Bacon Cheeseburger Sausage
- Yield 6 to 8 servings
- Prep 40 Minutes
- Cook 10 Minutes
- Total 50 Minutes
- 2lb chuck roast
- 1/2 lb thick cut bacon, diced into 1/4" pieces
- 4 slices of American cheese, diced into 1/8" pieces
- 1 teaspoon Kosher salt
- 1 teaspoon freshly ground black pepper
- Sausage casings
- Cook bacon in a frying pan over medium high heat until very crisp, about 10 minutes. Remove the bacon onto a paper towel lined plate and allow to cool.
- Cube the chuck roast and send it through the meat grinder using the large grinding plate. Once all the meat is ground, replace the large grinding plate with the small one, and send the meat through the grinder once again.
- Combine the ground meat, bacon bits, cheese, salt, and pepper. Work the mixture using your hands just until it's evenly mixed.
- Stuff the sausage mixture into medium casings and tie into 8" links.
- Grill the sausage until your desired doneness. Serve on hot dog rolls.
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Michael I wonder if a cheese with a higher melting point would hold up better?
Check out this study:
The key conclusion: "The softening point of cheese increased with reduction in fat content of cheese and increased oven temperature. In general, the softening point of cheese decreased with age of cheese."
So perhaps a less processed, more aged cheese would hold up better? Also that part of the increased oven temperature seems intuitive, but what it really says is the hotter your oven, the slower your cheese melts relative to the amount of heat put in it.
JEP I have found your blog via Serious Eats. Admittingly, I am a vegetarian but I enjoy reading & viewing all food related blogs & lifestyles. Great photos & plan to read the archives!
The Meatmaster @Michael: Thanks for that link, I felt like a real cheese scientist reading it. I went with American because I thought it would melt and be creamy, but obviously I was wrong and it basically melted away. I love the flavor of cheddar, so made a good aged cheddar would work well in these sausages.
@JEP: I like the think the Meatwave doesn't discriminate, and although it will always be mostly meat, I will be throwing in some strictly vegetarian grilling topics into the fold soon. So keep reading. :) I'm glad you're enjoying the blog never-the-less.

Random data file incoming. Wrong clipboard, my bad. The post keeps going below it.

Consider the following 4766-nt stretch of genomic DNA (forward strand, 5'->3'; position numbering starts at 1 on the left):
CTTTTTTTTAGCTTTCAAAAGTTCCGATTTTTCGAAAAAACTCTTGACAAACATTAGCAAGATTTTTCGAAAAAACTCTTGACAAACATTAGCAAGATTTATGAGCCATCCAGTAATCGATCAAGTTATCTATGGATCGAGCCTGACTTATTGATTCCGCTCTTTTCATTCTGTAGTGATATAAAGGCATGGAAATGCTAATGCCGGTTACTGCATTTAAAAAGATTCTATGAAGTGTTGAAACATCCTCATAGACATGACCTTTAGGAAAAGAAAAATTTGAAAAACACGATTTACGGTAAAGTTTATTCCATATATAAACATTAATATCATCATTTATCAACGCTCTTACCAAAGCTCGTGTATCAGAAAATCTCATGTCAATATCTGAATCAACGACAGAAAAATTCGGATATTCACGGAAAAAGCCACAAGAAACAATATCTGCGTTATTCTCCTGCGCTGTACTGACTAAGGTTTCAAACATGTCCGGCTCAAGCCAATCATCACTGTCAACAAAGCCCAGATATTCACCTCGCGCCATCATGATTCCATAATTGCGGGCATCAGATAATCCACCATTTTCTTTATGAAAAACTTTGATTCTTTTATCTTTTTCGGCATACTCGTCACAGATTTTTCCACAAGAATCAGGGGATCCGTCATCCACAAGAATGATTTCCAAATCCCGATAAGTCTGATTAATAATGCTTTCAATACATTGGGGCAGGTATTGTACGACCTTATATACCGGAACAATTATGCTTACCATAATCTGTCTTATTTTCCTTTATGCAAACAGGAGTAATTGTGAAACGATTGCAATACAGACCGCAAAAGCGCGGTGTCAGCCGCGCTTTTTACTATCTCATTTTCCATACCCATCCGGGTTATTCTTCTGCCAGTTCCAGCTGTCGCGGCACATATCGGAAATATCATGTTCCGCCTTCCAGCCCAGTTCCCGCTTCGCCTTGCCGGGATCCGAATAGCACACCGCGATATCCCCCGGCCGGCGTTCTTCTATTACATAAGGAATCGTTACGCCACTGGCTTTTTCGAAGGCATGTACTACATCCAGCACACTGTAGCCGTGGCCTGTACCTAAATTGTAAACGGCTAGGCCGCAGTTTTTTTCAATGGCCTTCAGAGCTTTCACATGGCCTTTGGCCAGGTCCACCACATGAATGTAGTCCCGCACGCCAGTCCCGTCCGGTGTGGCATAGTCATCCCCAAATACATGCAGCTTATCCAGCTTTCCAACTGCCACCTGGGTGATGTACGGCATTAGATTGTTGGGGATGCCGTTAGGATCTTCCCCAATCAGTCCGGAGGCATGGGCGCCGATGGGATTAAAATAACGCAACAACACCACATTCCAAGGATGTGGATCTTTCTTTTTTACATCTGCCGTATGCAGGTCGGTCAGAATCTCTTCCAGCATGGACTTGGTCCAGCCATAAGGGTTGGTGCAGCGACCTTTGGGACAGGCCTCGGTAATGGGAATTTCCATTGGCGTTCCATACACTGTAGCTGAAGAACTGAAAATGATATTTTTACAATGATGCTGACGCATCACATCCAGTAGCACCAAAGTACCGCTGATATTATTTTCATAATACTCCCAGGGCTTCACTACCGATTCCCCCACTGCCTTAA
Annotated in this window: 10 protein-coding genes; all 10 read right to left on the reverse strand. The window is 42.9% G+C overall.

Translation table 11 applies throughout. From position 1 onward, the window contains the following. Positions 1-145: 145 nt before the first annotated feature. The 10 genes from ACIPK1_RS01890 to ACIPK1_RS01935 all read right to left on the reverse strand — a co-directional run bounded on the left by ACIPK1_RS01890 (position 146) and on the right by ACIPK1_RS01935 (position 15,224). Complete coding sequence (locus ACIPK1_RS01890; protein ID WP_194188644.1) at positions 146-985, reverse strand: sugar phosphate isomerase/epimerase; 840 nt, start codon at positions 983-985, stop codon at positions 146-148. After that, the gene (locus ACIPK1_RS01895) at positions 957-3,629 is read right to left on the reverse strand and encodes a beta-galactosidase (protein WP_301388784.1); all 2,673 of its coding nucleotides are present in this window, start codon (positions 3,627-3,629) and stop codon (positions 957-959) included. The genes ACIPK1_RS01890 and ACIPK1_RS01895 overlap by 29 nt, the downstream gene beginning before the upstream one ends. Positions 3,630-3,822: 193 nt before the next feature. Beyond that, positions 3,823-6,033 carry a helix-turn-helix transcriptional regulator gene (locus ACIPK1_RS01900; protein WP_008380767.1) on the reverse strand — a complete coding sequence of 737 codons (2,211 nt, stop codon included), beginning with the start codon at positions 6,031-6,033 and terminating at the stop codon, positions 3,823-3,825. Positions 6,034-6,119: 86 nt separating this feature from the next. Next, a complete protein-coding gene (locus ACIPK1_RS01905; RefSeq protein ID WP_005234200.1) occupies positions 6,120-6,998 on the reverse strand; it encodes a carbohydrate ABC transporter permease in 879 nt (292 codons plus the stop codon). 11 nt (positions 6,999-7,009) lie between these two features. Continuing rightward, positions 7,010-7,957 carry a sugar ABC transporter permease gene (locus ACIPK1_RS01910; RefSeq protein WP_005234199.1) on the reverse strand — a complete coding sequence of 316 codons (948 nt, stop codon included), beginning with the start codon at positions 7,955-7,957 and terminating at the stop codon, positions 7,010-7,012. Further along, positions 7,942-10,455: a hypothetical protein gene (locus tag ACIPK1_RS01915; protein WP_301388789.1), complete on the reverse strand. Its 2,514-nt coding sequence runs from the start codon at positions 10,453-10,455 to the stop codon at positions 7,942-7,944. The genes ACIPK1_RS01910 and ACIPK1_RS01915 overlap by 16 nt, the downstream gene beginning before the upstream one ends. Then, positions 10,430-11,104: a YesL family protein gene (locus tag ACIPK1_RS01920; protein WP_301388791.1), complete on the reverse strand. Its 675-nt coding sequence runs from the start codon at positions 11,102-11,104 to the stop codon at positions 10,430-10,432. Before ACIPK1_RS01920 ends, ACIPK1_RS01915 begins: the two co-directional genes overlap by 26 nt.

Nicole from: For the Love of Food Hi,
I was just tagged by another foodie in regards to 8 random facts about myself, and I'm supposed to pass it on. I thought it'd be interesting to find out more about you! You can find the rules at my post here:
I hope you join in!
Matt Hmm, you were thinking about adding cumin to get a smoky flavour? Why not try liquid smoke? It's basically an essense what tastes like smoke, I think you can even get it in hicory and mesquite varieties... more common in the U.S.A. than here in Australia, I believe, too (though I've seen it in a few specialist food stores).
The Meatmaster @Matt: I don't really dig the flavor of liquid smoke, I prefer the taste of cumin and usually add that. Liquid smoke is a bit intense and just a dash too much can ruin a dish for me.
sausage i like bacon and sausages a lot more than google.
sausage i am a sausageholic and bacon gives you cancer
adam im going to try making the sausage today but am using a hard cheddar and i am going to poach the sausage lightly first, let it cool, then blast it on the grill! I'll let you know how it turns out.
adam DUDE YOU SERIOUSLY NEED TO TRY IT THIS WAY! I also added the bacon fat , just plain awesome but not for the artery conscious!
Joe great try
Joe great try
Steve Was thinking of attempting a bacon cheeseburger sausage when i found your recipe. will try it soon but with extra sharp cheddar. i shall also steam the product to medium rare then brown on a very hot grill. this will be my third sausage experience after swedish potato sausage and chicken with spinach and feta. so far, nothing but success. hope the trend continues.
Cooper Tires I used to make burger patties but I haven't achieve the right juiciness of the patty. Never thought that fats can really help me avoid the dryness of the patty. I will surely consider this tip when I cook our burger again. $20 worth of bacon cheese burger is affordable but nothing can beat home-cooked version of it.
B @ DesiGrub Amazing photos and great idea for a sausage/dog. Here's another new idea for bacon aficionado, a new way of revolutionary bacon cheeseburger http://desigrub.com/2011/11/beckoning-bacon-cheeseburger/
bob the butcher WE MAKE ALL KINDS OF SAUSAGE EVERY DAY SWEET ,HOT,COUNTRY,BROCCOLI RABE .CHEESE PARSLEY.BROWN SUGAR APPLE; RAISIN. PIZZA.KIELBASA PORK SAUSAGE /ALSO ASST. CHICKEN WITH THIS TYPE SMOKED CHEDDAR CHEESE AND MONTREAL PUB BURGER SEASONING WORKED PERFECT WE MADE 25 POUNDS SAMPLE 5 POUNDS AND SOLD 20 LBS AT 399 LB IN 30 MIN ON A POTATO ROLL BURGER AND FRIES COME BARB Q TIME WE COULD SELL 50 LS A DAY ON WEEKENDS ALSO MIGHT TRY A PORTABELLA SMOKED GOUDA ALSO A JALIPINO BLUE CHEESE
dave to fix your cheese problem you need to use some high temp cheese(melts at 400 degrees) other than that great recipe